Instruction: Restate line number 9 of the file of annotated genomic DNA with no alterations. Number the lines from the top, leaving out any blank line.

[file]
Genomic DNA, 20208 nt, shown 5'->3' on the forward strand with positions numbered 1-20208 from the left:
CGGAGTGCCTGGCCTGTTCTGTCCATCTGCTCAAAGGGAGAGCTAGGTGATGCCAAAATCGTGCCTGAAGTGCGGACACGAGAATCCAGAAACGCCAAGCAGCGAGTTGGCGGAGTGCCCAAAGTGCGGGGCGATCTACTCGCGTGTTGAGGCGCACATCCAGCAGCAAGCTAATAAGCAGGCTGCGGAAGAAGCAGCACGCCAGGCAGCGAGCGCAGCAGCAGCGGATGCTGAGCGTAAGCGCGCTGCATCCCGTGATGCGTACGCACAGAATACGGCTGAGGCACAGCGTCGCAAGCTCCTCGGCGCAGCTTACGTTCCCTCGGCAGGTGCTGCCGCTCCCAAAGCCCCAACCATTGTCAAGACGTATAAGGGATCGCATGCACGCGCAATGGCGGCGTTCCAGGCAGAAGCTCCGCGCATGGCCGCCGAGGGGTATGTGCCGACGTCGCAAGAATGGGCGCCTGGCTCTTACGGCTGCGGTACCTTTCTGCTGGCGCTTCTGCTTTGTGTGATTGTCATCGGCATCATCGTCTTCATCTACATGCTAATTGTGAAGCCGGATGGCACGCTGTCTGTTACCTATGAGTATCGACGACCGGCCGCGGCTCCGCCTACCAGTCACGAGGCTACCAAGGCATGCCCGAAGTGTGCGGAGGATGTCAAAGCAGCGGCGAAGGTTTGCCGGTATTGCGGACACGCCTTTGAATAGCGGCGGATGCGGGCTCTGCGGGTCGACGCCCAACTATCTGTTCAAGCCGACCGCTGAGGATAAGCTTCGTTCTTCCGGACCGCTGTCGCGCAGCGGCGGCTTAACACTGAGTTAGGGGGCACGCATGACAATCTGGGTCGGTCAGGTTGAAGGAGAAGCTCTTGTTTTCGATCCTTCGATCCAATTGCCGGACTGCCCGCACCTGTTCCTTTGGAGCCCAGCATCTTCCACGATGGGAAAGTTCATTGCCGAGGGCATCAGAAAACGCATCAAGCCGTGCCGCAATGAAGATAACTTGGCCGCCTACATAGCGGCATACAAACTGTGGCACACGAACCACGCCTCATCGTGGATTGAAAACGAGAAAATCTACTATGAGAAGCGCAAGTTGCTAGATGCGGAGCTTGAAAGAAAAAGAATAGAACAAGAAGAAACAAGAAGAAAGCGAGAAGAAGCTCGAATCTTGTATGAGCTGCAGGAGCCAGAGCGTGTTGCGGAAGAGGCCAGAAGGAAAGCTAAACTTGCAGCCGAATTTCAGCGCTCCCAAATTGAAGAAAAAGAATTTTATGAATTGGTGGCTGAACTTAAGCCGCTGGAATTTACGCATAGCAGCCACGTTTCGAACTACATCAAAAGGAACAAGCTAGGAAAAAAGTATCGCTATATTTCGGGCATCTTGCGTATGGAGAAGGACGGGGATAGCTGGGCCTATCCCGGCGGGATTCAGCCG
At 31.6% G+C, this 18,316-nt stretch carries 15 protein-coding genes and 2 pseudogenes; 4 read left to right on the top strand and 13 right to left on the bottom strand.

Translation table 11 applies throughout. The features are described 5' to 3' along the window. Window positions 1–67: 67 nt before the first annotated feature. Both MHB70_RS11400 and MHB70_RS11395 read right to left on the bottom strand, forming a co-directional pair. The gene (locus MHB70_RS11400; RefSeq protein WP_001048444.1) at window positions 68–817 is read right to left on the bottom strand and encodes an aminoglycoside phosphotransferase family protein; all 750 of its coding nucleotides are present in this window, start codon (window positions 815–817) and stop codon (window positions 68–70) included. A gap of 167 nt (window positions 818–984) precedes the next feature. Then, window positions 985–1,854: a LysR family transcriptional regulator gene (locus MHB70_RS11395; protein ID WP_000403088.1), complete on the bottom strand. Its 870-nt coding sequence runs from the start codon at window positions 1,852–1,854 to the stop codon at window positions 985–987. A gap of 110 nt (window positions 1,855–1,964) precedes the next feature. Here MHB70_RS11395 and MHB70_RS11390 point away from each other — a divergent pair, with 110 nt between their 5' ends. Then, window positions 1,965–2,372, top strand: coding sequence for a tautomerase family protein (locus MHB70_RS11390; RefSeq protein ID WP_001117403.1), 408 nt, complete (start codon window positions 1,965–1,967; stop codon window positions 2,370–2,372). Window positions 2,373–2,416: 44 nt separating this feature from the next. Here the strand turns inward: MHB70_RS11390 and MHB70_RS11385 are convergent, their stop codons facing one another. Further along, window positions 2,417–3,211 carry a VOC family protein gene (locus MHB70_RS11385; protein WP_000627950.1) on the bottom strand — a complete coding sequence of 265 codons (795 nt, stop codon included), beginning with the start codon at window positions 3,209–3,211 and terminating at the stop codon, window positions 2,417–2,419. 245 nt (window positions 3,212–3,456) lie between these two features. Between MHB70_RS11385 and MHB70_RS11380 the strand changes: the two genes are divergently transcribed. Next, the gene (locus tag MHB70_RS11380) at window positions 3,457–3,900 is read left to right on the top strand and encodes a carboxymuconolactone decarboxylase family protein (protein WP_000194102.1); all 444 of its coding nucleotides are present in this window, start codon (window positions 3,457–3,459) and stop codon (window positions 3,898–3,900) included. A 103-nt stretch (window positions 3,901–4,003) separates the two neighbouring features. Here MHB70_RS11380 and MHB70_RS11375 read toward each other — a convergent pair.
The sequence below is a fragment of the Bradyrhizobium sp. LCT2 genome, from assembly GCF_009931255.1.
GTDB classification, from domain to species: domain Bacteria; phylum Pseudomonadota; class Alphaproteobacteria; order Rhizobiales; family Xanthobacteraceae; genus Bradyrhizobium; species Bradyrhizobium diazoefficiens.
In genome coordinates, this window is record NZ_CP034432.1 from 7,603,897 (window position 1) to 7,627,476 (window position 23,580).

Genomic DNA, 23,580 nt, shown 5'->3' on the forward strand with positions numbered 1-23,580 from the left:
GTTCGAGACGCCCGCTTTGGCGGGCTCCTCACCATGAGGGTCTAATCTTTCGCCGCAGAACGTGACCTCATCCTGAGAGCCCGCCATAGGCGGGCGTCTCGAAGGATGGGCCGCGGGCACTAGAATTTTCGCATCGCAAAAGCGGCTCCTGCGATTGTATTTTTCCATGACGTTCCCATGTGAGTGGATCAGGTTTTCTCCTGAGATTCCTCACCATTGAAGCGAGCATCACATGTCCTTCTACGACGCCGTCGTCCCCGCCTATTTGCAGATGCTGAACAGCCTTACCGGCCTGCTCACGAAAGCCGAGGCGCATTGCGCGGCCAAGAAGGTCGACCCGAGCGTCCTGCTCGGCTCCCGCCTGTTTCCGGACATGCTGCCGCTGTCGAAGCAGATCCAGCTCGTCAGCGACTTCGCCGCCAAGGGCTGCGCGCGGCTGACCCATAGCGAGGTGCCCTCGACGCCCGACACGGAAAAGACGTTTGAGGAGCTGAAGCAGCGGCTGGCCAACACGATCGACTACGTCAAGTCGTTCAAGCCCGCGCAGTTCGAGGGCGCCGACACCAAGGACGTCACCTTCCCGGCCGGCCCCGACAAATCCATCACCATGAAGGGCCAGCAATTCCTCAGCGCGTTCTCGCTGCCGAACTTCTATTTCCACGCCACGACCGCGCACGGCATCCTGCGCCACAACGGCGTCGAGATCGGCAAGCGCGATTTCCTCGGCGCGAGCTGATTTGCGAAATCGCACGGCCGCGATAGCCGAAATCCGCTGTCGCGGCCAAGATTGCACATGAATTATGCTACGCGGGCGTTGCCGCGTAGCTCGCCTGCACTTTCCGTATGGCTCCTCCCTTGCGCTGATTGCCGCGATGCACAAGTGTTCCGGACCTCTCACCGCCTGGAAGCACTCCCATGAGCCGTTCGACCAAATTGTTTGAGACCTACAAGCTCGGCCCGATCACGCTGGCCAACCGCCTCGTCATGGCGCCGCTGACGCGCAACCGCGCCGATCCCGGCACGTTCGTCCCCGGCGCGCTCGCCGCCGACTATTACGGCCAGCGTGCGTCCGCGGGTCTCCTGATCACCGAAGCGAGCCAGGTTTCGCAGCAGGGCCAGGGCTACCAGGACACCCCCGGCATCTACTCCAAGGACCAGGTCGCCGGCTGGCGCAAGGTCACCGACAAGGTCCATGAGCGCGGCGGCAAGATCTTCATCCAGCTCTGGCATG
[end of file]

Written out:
GTTCGAGACGCCCGCTTTGGCGGGCTCCTCACCATGAGGGTCTAATCTTTCGCCGCAGAACGTGACCTCATCCTGAGAGCCCGCCATAGGCGGGCGTCTCGAAGGATGGGCCGCGGGCACTAGAATTTTCGCATCGCAAAAGCGGCTCCTGCGATTGTATTTTTCCATGACGTTCCCATGTGAGTGGATCAGGTTTTCTCCTGAGATTCCTCACCATTGAAGCGAGCATCACATGTCCTTCTACGACGCCGTCGTCCCCGCCTATTTGCAGATGCTGAACAGCCTTACCGGCCTGCTCACGAAAGCCGAGGCGCATTGCGCGGCCAAGAAGGTCGACCCGAGCGTCCTGCTCGGCTCCCGCCTGTTTCCGGACATGCTGCCGCTGTCGAAGCAGATCCAGCTCGTCAGCGACTTCGCCGCCAAGGGCTGCGCGCGGCTGACCCATAGCGAGGTGCCCTCGACGCCCGACACGGAAAAGACGTTTGAGGAGCTGAAGCAGCGGCTGGCCAACACGATCGACTACGTCAAGTCGTTCAAGCCCGCGCAGTTCGAGGGCGCCGACACCAAGGACGTCACCTTCCCGGCCGGCCCCGACAAATCCATCACCATGAAGGGCCAGCAATTCCTCAGCGCGTTCTCGCTGCCGAACTTCTATTTCCACGCCACGACCGCGCACGGCATCCTGCGCCACAACGGCGTCGAGATCGGCAAGCGCGATTTCCTCGGCGCGAGCTGATTTGCGAAATCGCACGGCCGCGATAGCCGAAATCCGCTGTCGCGGCCAAGATTGCACATGAATTATGCTACGCGGGCGTTGCCGCGTAGCTCGCCTGCACTTTCCGTATGGCTCCTCCCTTGCGCTGATTGCCGCGATGCACAAGTGTTCCGGACCTCTCACCGCCTGGAAGCACTCCCATGAGCCGTTCGACCAAATTGTTTGAGACCTACAAGCTCGGCCCGATCACGCTGGCCAACCGCCTCGTCATGGCGCCGCTGACGCGCAACCGCGCCGATCCCGGCACGTTCGTCCCCGGCGCGCTCGCCGCCGACTATTACGGCCAGCGTGCGTCCGCGGGTCTCCTGATCACCGAAGCGAGCCAGGTTTCGCAGCAGGGCCAGGGCTACCAGGACACCCCCGGCATCTACTCCAAGGACCAGGTCGCCGGCTGGCGCAAGGTCACCGACAAGGTCCATGAGCGCGGCGGCAAGATCTTCATCCAGCTCTGGCATG